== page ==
Passionate gardener and photographer Ingrid Popplewell captured this Jane Phillips iris in her garden at the end of May, when it looks most spectacular, she says. The flower is large—about the size of a human hand—and typically several blooms are in various stages on the same plant.
“I prefer to photograph flowers outdoors in their natural environment in natural light,” she says, “so I decided to concentrate on the extraordinary detail rather than the whole flower or plant. To avoid any shadows on the sunny morning I took these pictures, I made sure the area I was photographing was in shadow, casting it myself if necessary.” She used an Olympus OM-D E-M1 Mark II with an M.Zuiko 60mm F2.8 macro lens.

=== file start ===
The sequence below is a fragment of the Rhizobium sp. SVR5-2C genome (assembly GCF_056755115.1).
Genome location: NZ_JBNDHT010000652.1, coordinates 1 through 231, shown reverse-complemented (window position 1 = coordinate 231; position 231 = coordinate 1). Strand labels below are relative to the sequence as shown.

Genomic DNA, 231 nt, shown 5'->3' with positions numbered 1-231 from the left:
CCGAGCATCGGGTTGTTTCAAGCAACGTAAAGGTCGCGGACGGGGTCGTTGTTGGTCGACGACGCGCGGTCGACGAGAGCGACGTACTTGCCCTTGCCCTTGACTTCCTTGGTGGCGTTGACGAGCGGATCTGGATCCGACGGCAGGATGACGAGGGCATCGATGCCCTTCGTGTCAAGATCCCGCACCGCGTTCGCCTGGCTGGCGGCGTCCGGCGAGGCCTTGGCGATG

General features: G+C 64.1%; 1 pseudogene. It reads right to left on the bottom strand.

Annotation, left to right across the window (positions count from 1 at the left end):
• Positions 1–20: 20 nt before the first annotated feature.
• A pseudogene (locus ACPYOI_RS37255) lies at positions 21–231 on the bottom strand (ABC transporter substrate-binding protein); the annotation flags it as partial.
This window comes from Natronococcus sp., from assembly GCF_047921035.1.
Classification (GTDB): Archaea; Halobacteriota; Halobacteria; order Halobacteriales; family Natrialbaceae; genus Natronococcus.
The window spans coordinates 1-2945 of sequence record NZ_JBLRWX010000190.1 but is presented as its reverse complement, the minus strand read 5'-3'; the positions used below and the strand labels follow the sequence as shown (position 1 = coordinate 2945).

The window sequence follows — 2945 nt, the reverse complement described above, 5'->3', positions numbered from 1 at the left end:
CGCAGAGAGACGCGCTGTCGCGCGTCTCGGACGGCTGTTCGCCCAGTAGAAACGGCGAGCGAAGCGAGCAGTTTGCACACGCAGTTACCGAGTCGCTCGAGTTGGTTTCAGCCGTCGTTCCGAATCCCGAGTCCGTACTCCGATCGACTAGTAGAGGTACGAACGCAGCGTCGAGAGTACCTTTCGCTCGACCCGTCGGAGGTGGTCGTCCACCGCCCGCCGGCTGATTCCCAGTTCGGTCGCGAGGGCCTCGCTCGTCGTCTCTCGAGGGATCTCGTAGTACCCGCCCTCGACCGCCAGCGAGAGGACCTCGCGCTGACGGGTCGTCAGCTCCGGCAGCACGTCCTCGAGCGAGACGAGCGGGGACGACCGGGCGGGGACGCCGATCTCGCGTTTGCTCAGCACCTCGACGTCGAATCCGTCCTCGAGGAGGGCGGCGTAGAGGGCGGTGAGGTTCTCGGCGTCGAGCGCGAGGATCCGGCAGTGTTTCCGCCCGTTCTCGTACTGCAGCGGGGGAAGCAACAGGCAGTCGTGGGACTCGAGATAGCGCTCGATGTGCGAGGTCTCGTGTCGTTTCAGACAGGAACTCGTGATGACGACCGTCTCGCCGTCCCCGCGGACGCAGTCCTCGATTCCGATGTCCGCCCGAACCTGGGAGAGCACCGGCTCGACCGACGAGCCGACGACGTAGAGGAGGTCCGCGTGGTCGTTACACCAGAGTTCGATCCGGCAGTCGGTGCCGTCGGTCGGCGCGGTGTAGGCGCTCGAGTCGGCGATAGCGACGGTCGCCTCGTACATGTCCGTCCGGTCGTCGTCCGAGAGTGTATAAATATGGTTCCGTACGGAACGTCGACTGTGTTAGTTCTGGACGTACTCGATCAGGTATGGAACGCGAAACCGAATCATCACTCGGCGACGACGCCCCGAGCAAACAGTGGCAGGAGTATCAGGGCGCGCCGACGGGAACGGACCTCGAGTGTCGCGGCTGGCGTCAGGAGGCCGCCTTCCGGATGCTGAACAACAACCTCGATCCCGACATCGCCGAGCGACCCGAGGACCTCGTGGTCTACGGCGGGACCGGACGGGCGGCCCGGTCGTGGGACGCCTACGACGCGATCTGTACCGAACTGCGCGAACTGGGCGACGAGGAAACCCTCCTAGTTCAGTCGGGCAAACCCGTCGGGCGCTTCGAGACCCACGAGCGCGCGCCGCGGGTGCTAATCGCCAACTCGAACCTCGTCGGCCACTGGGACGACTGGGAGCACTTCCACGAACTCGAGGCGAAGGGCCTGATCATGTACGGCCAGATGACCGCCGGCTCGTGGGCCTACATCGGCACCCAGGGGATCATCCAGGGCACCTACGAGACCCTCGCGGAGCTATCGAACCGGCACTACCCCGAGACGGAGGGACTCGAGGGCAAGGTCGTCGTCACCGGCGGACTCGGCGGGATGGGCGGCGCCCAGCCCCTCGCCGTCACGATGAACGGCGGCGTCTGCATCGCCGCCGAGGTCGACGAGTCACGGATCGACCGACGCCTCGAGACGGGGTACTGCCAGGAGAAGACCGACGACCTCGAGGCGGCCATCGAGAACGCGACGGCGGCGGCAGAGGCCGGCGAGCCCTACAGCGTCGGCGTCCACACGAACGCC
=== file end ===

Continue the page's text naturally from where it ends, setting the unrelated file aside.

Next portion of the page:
Since she made the photos while handholding the camera, Popplewell made lots of them to be sure she came away with some that were correctly focused. “I generally use manual focus with the focus peaking option, which highlights the areas in the frame which are in focus,” she explains. “I tend to use a narrow depth of field when photographing flowers, so the focus point is crucial.”
“My aim is for simplicity, mystery, and beauty, and hopefully these images reflect that.”
Amanda Arnold is a senior editor.